Bonds & Loans: KfW breaks euro orderbook record with green bond return

A weekly overview of ESG developments for fixed income: Second Swedish city goes sustainability-linked, UK DMO 'not ruling out' issuing SLB.

German development bank KfW saw its largest ever orderbook for a euro-denominated green bond last week, raising €3 billion in its first green outing this year. Initial orders for the 10-year bond, which pays a coupon of 1.375 percent, reached €29 billion, growing to €34 billion after pricing was tightened by 2 basis points, with the bond pricing at 56.4bps over Bunds. Green investors took 84 percent of the orderbook, with Germany and the UK taking 21 percent and 20 percent, respectively.

The Swedish city of Gothenburg has become the second in the country to tie its interest rate to sustainability targets, adding social and green KPIs to its renegotiated SKr8 billion ($812 million; €770 million) revolver. SEB acted as sustainability coordinator on the deal, agreed with a syndicate of “the six major Nordic banks”, which is linked to energy use in buildings, ending fossil fuel use in district heating by 2025, and having a fossil fuel-free vehicle fleet by 2023.

Unlike the two sustainability-linked bonds issued by Helsingborg in January and March, which are solely tied to cutting the city’s emissions, the new deal also includes one social target, namely ensuring there are no areas labelled by the Swedish police as “especially vulnerable” by 2025. The designation, currently applied to five neighbourhoods in the city, describes areas where it is especially difficult for police to carry out their work due to high crime rates, gang activity and extremism.

The UK’s Debt Management Office has said it is not ruling out a sustainability-linked bond issuance, although it has no current plans to do so. Speaking in response to calls from the Social Market Foundation for the government to enter the SLB market, a spokesperson told Responsible Investor that the DMO’s focus was mostly on delivering the second year of green gilts, but that it has “been watching developments with interest” in the SLB space.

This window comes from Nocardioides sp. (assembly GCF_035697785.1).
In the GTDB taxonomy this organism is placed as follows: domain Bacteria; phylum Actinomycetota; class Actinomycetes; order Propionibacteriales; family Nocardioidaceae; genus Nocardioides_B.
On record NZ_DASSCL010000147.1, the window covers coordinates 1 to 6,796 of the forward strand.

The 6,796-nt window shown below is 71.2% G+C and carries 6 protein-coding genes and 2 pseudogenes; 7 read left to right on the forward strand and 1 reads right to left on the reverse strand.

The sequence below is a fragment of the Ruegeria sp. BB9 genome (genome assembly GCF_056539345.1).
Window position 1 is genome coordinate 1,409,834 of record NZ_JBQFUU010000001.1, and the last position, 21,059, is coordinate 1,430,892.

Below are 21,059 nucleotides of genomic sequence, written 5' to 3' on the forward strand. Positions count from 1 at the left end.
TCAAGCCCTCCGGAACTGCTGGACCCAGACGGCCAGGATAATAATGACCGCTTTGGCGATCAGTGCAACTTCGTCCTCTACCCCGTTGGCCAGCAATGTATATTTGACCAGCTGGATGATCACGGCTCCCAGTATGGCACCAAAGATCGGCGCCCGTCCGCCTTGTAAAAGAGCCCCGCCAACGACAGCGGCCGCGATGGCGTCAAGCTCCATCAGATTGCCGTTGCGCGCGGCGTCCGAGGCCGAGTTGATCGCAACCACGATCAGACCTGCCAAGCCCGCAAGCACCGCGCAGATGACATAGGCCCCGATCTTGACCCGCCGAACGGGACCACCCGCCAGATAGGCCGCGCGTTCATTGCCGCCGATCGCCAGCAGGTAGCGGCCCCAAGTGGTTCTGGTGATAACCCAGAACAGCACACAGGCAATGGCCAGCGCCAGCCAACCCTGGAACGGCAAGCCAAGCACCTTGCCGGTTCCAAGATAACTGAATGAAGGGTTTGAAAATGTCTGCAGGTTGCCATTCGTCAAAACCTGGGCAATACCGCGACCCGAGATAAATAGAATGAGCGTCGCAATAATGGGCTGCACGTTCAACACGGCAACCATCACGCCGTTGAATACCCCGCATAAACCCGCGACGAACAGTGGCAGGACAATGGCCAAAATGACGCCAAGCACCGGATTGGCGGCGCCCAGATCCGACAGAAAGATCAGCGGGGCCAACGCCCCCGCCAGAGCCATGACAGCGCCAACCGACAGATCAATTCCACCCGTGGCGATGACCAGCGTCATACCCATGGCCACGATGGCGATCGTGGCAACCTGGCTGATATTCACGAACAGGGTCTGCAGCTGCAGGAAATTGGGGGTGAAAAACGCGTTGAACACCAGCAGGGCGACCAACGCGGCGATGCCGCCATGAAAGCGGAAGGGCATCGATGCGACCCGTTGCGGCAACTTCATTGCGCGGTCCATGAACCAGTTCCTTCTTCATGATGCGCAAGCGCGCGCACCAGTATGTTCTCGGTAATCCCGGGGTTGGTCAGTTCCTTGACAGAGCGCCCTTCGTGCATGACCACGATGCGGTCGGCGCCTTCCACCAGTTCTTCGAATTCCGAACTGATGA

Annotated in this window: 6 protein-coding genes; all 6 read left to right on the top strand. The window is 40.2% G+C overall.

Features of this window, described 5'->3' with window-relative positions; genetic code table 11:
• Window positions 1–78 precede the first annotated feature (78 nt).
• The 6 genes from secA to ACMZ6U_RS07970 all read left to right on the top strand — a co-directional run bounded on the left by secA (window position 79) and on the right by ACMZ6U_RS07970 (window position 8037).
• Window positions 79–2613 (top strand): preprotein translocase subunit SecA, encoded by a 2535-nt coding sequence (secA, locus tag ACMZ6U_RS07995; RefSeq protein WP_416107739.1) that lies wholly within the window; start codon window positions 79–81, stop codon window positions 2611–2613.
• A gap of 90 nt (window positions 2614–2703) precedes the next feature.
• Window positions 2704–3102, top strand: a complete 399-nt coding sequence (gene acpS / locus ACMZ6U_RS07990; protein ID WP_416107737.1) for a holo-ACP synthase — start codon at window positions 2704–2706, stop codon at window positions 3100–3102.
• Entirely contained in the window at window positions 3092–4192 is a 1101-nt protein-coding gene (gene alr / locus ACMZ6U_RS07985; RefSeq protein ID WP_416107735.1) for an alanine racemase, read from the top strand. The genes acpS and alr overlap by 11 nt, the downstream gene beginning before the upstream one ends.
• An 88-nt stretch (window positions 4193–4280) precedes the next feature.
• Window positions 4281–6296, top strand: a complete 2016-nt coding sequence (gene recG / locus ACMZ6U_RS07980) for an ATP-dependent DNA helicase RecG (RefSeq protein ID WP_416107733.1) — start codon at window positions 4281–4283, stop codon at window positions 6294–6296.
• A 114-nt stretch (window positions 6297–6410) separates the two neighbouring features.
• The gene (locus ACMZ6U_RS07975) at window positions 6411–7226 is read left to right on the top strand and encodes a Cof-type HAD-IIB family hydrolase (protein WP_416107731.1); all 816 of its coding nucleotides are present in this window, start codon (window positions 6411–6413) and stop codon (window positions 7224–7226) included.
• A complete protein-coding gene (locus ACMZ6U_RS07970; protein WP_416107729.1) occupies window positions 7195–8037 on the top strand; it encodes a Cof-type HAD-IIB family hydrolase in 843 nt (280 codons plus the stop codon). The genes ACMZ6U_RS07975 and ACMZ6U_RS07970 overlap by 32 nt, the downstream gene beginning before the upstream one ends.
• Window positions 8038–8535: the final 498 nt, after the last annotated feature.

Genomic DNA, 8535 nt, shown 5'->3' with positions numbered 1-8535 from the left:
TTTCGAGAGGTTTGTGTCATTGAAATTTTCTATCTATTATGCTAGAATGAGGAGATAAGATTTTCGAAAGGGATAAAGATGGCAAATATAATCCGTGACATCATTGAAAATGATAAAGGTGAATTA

The International Finance Corporation has announced plans to invest $100 million in a blue bond to be issued by BDO Unibank, the Philippines’ largest bank. IFC said that the deal – the first blue bond from the Philippines – would be aligned with both the green bond principles and the corporation’s recently released blue finance guidelines.

Green, social and sustainability bond issuance could reach half of total European issuance by 2026, according to a new report from PwC. Issuance will reach between €1.4 trillion and €1.6 trillion, PwC forecasts, with green bonds contributing the largest share. The report, based on a survey of 100 issuers and 100 investors, found 94 percent of issuers plan to increase GSS offerings in the next two years, while 88 percent of investors plan to increase their allocation across the same period. Public sector issuance will reach €712 billion by 2026, the report continues, driven by the EU’s green bonds.

The French Community of Belgium, a sub-sovereign issuer, has raised €600 million from a 2032 social bond. The borrower made its market debut in the format in June 2021.

Car financing company Tricolor has raised $212 million from a social bond to provide access to financing for low-income communities. The bond is collateralised with loans to low-income borrowers with no credit rating to finance the purchase of a car.

Deutsche Kreditbank covered its books in 15 minutes when it issued a 10-year covered bond for social housing in Berlin last week. The €500 million bond, which pays a coupon of 1.625 percent, saw peak demand of €2.5 billion, with the bank ultimately paying a new issue concession of 2bps. In other German banking news, Berlin Hyp has raised €750 million from its inaugural social bond. The bank’s head of funding said it saw more than €3 billion in orders including €195 million joint lead interest, with the bond printing at 2bps above mid-swaps. Proceeds will be allocated to affordable housing projects.

Swiss hospital Kantonspital Aarau entered the bond market for the first time in five years with a 15-year green bond debut to fund a new hospital building. The bank saw a negative new issue concession of 10-12bps on the SFr120 million ($123 million; €117 million) deal, which pays a coupon of 1.65 percent, but there was no indication this was driven by the note’s green label.

Norway’s Scatec has issued a $335 million green bond to refinance six Egyptian solar parks. The EBRD invested $100 million in the 19-year bond alongside the US International Development Finance Corporation, the Dutch development bank and German Investment Corporation, as well as private investors. MUFJ arranged the deal, which is backed by the 380MW solar parks.

Latvian state-owned utility Latvenergo has raised €100 million from a five-year green bond which was 1.6x oversubscribed. Seventeen investors including the EBRD and Nordic Investment Bank and investors in the Baltics, Finland and Sweden submitted purchase orders, the firm said.